We all have certain patterns we keep following in relationships. Some of them are not a problem. If you always go for people who like animals, love being outdoors, or are five years older than you, that shouldn’t matter. However, if you always go for a type that just doesn’t work out, then you need to stop hitting your head against that particular brick wall.

You have to decide whether to commit your life to a string of failed relationships that everyone, including you, could have predicted—and probably did. No? Doesn’t appeal? In that case you must resolve to avoid any relationship that fits the pattern, rather than trying to kid yourself every time that this one is different. For some people this is quite easy after they’ve identified the problem. For others, it is very difficult. Sometimes you have to do quite a lot of work building your own confidence to break the mold.

However, if what you want in life is a happy, long-term relationship that really works and makes both of you feel great, there is no other way. However hard you find it to break the pattern, it will be worth it.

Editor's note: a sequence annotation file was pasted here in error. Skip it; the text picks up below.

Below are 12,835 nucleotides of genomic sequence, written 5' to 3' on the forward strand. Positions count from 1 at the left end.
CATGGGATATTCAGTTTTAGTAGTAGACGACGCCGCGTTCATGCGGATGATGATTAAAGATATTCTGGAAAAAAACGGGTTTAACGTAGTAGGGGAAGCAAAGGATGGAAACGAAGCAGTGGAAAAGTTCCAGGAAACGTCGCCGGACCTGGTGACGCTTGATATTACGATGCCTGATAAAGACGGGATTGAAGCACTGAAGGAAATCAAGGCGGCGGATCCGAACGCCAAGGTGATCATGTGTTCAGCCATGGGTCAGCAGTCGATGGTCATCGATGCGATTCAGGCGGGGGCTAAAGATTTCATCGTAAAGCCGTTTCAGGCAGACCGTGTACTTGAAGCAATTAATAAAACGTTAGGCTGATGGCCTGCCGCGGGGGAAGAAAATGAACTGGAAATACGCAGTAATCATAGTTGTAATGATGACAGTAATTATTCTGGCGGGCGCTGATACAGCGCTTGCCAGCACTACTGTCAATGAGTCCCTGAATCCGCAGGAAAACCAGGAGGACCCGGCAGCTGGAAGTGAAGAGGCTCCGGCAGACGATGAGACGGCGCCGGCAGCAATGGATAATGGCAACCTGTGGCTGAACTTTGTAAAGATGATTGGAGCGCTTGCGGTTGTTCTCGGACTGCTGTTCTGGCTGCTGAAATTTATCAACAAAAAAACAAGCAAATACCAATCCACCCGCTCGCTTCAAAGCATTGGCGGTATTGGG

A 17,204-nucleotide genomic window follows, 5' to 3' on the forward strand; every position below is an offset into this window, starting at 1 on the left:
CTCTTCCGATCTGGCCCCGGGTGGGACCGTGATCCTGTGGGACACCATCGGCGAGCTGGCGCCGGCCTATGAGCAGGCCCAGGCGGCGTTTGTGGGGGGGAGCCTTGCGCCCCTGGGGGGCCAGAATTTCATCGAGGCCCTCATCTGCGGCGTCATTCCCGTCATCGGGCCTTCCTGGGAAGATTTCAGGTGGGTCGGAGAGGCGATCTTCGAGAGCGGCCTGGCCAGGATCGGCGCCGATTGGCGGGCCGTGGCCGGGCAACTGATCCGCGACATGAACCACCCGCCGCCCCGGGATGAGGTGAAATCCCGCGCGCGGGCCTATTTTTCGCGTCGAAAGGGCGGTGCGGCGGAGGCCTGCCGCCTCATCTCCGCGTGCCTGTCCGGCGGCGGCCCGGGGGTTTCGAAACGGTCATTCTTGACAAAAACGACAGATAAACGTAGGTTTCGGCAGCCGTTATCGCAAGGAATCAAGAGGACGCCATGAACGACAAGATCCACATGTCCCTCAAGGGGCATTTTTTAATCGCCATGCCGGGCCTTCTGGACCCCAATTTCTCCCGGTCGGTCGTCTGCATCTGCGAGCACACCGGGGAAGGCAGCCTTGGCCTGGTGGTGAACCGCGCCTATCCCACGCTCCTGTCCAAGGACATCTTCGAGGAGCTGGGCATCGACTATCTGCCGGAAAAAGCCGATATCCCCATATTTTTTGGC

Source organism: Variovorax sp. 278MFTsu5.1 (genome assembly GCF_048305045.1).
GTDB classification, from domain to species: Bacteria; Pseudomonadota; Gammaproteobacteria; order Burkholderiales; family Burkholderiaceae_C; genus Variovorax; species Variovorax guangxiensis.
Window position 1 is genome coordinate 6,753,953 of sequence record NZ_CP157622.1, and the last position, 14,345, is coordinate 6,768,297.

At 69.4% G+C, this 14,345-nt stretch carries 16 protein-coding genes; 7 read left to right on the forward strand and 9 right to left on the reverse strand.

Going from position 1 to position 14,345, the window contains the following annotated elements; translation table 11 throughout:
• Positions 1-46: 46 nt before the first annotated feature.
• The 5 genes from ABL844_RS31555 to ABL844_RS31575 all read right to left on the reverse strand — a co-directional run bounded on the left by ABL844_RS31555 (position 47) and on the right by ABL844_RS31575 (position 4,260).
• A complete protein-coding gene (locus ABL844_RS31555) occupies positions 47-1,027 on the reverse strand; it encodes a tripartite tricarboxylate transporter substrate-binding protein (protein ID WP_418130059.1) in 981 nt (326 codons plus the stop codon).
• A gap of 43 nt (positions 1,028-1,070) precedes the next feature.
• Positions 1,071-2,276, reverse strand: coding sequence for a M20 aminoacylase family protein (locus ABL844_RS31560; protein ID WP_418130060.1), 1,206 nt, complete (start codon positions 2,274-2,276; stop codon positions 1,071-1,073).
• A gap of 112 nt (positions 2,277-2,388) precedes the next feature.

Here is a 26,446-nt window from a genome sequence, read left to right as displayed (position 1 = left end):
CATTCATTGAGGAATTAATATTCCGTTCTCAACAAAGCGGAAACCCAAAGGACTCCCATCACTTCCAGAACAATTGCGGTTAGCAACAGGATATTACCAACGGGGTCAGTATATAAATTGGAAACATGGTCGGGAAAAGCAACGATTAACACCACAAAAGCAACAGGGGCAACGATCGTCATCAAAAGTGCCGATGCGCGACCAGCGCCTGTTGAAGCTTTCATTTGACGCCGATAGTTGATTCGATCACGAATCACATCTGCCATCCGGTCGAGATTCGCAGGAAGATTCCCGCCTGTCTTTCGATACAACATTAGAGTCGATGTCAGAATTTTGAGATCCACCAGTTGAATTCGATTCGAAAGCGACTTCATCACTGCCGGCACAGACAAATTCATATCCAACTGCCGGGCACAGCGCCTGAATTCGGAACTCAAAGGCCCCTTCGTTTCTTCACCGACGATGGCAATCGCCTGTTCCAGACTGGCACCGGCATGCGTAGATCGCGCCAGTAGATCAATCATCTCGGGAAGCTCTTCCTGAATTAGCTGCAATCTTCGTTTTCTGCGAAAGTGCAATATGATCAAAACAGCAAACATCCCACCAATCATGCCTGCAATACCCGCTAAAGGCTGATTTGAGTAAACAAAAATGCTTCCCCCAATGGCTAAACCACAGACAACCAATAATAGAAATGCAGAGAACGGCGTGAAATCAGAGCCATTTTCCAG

Rule 8. Certain People Are Off Limits (You Know Who They Are)

We don’t all set the boundaries in exactly the same places, of course. If you’re religious, you might consider anyone from a different religious background off limits. Maybe you believe that once a relationship has broken up it’s always okay to get involved with one of the partners, or maybe you believe that if the other partner is a good friend, that’s not acceptable. I don’t know where you draw your line—but you do.

If you’re in doubt, ask yourself what you would think if someone you knew did the same thing. Suppose a friend of yours got involved with her sister’s boyfriend. You might not say anything to her, but in private, would you disapprove? Would you think she was a bit out of order? If the answer is yes, you shouldn’t do it yourself.